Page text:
There Metta World Peace sat, yucking it up on Conan O'Brien's TBS show Monday night. He had planned for this appearance two weeks ago, but he figured it might be bad timing to appear on a late-night comedy show. After all, World Peace had just earned a seven-game suspension for throwing a vicious elbow at Oklahoma City guard James Harden.
Since that time, World Peace has endlessly watched the replay in which he cocked his arm before elbowing Harden and giving him a concussion. World Peace wouldn't say to reporters days later whether he thought he deserved a seven-game suspension, but he admitted feeling "surprised" on his own podcast about the length.
"The elbow was too much and I deserved the suspension," World Peace said on O'Brien's show. "I don't know if I deserved that many games."
World Peace then questioned why Minnesota forward Kevin Love was suspended for only two games earlier this season for stomping on the head of Houston forward Luis Scola. He also took offense to the various NBA player analysts who have criticized his foul. World Peace didn't call them out by name, but he appeared to take most offense at TNT analyst Reggie Miller criticizing him, considering that they had played together with the Indiana Pacers.
"There's a lot of hypocrites," World Peace said. "The regular media, I'm like, OK, they can have their judgement because that's what they do.' But when you get a player where you were in the same locker room with, talking about you on TV because he has a new gig and a new job, it's like, 'Come on man — you were in the locker room when you asked me to protect you.'"
World Peace claimed ignorance on the damage he caused Harden, citing that he had flopped earlier this year when Dallas center Tyson Chandler accidentally ran into him. World Peace stuck to his story that he had swung his elbows merely out of celebrating for throwing down his third dunk, though the replays clearly showed he had intent to hit someone. And he refused to apologize to Harden directly, going through unspecified third parties to check on his condition simply so he could maintain a competitive edge when the Lakers will probably meet the Thunder in the Western Conference semifinals.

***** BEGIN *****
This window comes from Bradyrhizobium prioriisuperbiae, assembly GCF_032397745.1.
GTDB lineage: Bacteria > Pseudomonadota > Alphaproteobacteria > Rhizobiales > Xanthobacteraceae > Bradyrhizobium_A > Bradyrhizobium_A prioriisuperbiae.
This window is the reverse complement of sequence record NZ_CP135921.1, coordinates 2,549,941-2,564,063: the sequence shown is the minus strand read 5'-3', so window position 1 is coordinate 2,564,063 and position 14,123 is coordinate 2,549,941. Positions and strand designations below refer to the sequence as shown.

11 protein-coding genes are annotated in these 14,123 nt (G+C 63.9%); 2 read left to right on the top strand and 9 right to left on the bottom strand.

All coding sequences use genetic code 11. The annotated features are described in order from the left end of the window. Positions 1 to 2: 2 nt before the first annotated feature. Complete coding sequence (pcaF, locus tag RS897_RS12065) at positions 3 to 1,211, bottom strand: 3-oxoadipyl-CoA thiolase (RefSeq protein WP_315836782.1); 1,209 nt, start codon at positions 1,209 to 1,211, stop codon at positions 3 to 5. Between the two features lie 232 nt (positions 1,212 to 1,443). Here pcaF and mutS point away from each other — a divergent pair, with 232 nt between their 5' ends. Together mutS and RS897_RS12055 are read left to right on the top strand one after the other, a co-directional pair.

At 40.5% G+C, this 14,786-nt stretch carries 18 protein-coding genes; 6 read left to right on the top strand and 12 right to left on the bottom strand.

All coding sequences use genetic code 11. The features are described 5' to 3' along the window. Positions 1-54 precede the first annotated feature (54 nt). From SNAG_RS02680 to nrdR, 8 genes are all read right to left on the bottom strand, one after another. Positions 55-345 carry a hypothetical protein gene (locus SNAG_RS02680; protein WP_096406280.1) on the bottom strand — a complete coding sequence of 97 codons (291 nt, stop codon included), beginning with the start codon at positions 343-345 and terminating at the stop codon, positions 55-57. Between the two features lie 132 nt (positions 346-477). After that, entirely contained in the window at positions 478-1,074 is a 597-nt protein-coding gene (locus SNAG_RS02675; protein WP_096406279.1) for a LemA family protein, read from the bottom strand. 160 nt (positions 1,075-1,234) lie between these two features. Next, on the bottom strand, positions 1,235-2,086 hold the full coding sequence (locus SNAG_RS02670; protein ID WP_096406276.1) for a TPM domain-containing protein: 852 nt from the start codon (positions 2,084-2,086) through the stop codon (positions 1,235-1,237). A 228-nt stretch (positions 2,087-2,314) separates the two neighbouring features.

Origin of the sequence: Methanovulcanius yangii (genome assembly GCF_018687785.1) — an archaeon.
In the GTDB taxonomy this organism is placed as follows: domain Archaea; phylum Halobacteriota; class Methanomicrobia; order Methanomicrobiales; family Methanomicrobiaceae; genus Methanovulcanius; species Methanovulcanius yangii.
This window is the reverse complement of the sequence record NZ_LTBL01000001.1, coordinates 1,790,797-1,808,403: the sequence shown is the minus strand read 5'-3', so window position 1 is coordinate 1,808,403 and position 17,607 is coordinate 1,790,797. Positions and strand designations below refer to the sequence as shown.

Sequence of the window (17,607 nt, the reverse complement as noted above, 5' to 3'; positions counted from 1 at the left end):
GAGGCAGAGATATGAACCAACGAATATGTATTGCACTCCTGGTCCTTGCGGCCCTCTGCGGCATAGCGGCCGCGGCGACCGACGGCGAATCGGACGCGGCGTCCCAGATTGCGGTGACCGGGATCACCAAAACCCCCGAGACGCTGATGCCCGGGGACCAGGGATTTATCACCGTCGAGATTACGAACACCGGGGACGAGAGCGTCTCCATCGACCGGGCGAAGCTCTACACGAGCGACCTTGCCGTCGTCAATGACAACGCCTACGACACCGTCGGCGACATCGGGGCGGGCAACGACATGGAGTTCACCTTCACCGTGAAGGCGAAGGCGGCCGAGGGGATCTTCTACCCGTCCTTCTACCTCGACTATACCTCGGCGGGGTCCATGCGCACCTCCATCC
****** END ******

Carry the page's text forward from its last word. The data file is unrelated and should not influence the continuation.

The Laker forward might be justified in lamenting that such an incident prompted some of the public to question the sincerity behind raising money and speaking on mental health issues. But everything else surrounding his foul on Harden rightfully prompted O'Brien to jokingly question his logic after seeing his horrified look as he watched the replay.
"You're reacting the way everyone in America reacted," O'Brien said. "But you're the guy who did it."
"When I did it, I didn't realize anybody was going to be behind me," World Peace contended. "When I got to the locker room and I saw the tape, I was like, Ohh. That was nasty."
"You had to get to the locker room to realize that?" O'Brien asked. "Didn't you feel a man's head on your elbow?"
"Well, not really. I felt something, but I didn't know it was an actual head," World Peace said. "It could've been a shoulder. I knew somebody suffered something at that point. But I didn't know it was Harden until I got in the locker room. Actually, he does that a lot, not to me, he runs into people's elbows and puts his chin out there.
"Yeah it's all his fault," O'Brien deadpanned. "By the way, you said that was a celebration. By the way, I never want to be at your birthday party.
"I'll bring some elbow pads," World Peace said with a smile.